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Hailing from Oxford, Prospekt are yet another addition to Sensory Records' roster of prog-metal bands who fit firmly into the generic, rather than genuine, progressive category. The press blurb accompanying this promo, in one sentence, mentions the ever-contentious word 'progressive', then proceeds to say they're "influenced by bands such as Dream Theater, Symphony X, Opeth and Circus Maximus." While any band will never be entirely free from musical influences - and to be located within the metal genre will ultimately imply a degree of genericism no matter how genuinely progressive your music actually is - for a so-called prog band to be "influenced" by other so-called prog bands is a paradox. Well, Opeth are the only genuinely progressive act on that list. Dream Theater have made a career from mimicking Rush et al for many a year whilst simultaneously popularising what it means to be a contemporary prog-metal band for a whole new generation - ie. a multitude of odd, changing time signatures with emotionless displays of virtuosic musicianship. And, in one sense, that's the path Prospekt have chosen, albeit characterised with an additional layer of symphonic, almost filmic, grandeur. And it works well... but only on a surface level. Technically, this is flawless so, on a virtuosic plane, there's much to excite those who are impressed and in awe of sonic acrobatics. At this, Prospekt excel and should be congratulated for what they've achieved on 'The Colourless Sunrise'. Unfortunately, on an emotional level, the music is emotionally colourless. Technicality dominates throughout, so much so that there only occasional moments where I feel any kind of affective attachment to Prospekt's music. There's a great skill in combining technicality with emotional accessibility (and for all my earlier bashing of Dream Theater, they are capable of such at their best) but listening to 'The Colourless Sunrise' is a very affectively detached experience for me. Mixed and mastered by the ever reliable Jens Bogren and Periphery's Adam ‘Nolly’ Getgood, Prospekt's sound is massive which affords the songs a more emphatically epic punch so at least that's a positive of this record although, at the end of the day, this new act have a long way to go before they're able to marry enthralling prog with technical prog. Still, for a debut, it's impressive for what it is.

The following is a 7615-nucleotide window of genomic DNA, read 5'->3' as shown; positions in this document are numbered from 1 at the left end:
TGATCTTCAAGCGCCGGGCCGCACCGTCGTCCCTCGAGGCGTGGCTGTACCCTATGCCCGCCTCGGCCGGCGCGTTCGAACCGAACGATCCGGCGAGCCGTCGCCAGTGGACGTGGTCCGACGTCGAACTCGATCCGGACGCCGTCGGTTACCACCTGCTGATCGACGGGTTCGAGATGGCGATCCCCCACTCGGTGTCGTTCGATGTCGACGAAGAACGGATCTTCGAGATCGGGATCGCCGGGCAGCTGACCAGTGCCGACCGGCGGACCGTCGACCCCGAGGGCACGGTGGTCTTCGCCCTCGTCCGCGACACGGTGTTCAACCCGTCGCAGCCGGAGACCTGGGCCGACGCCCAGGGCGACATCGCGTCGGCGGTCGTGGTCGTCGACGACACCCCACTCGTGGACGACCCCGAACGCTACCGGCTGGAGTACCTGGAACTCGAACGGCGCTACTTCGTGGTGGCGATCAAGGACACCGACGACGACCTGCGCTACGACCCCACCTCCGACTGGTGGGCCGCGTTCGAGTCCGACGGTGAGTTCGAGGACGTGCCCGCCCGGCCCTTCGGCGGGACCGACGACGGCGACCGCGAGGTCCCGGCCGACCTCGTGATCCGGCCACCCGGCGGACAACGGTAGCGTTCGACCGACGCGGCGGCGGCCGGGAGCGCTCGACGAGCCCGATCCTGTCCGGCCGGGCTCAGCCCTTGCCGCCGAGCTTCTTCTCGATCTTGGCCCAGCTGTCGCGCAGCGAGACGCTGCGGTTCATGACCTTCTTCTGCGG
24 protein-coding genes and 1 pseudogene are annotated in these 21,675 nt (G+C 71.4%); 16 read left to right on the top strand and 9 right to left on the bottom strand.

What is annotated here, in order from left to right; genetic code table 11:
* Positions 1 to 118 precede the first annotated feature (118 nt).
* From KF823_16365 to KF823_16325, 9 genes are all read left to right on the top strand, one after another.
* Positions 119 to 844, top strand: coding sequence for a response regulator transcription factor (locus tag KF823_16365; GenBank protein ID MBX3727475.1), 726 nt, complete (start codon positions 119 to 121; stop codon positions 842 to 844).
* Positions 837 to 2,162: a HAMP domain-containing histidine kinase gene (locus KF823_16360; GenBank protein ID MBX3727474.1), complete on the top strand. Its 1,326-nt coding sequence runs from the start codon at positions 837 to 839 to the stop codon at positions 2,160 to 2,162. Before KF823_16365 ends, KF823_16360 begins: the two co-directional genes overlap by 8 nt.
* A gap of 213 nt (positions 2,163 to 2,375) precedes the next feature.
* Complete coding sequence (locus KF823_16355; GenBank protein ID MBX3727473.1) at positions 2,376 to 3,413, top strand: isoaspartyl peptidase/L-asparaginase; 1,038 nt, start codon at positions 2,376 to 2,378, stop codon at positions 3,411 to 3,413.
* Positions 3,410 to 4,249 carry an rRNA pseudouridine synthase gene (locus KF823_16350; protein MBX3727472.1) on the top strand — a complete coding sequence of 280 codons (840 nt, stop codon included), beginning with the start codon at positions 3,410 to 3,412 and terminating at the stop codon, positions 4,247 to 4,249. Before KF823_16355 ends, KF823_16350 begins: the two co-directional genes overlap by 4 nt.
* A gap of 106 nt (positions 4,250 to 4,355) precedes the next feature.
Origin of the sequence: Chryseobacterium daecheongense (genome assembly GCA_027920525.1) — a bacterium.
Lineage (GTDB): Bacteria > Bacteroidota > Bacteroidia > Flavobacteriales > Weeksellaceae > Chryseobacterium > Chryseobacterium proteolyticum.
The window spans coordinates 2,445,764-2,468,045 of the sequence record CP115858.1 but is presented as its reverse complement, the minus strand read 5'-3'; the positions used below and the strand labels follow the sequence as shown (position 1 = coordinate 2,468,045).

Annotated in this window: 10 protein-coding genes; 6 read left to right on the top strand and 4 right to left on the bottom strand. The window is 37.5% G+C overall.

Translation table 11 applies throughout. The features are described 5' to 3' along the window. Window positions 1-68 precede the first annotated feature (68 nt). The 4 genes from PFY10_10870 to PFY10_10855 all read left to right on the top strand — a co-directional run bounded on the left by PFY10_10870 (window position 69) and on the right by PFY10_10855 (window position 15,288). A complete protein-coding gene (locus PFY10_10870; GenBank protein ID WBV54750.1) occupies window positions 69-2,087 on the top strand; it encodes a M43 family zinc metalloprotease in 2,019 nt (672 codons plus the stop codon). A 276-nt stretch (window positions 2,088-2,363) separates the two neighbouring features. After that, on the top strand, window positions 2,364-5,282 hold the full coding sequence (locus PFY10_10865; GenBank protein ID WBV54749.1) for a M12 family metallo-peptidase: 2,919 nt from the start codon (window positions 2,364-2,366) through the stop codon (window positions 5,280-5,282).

Review by Mark Holmes
November 2013
1) A Desolate Kingdom
2) Dissident Priests
3) Eternal Memories
4) Shroud
5) The Colourless Sunrise
6) Visions
7) The Great Awakening
8) Shutter Asylum
9) Hunting Poseidon
"Technically, this is flawless so, on a virtuosic plane, there's much to excite those who are impressed and in awe of sonic acrobatics."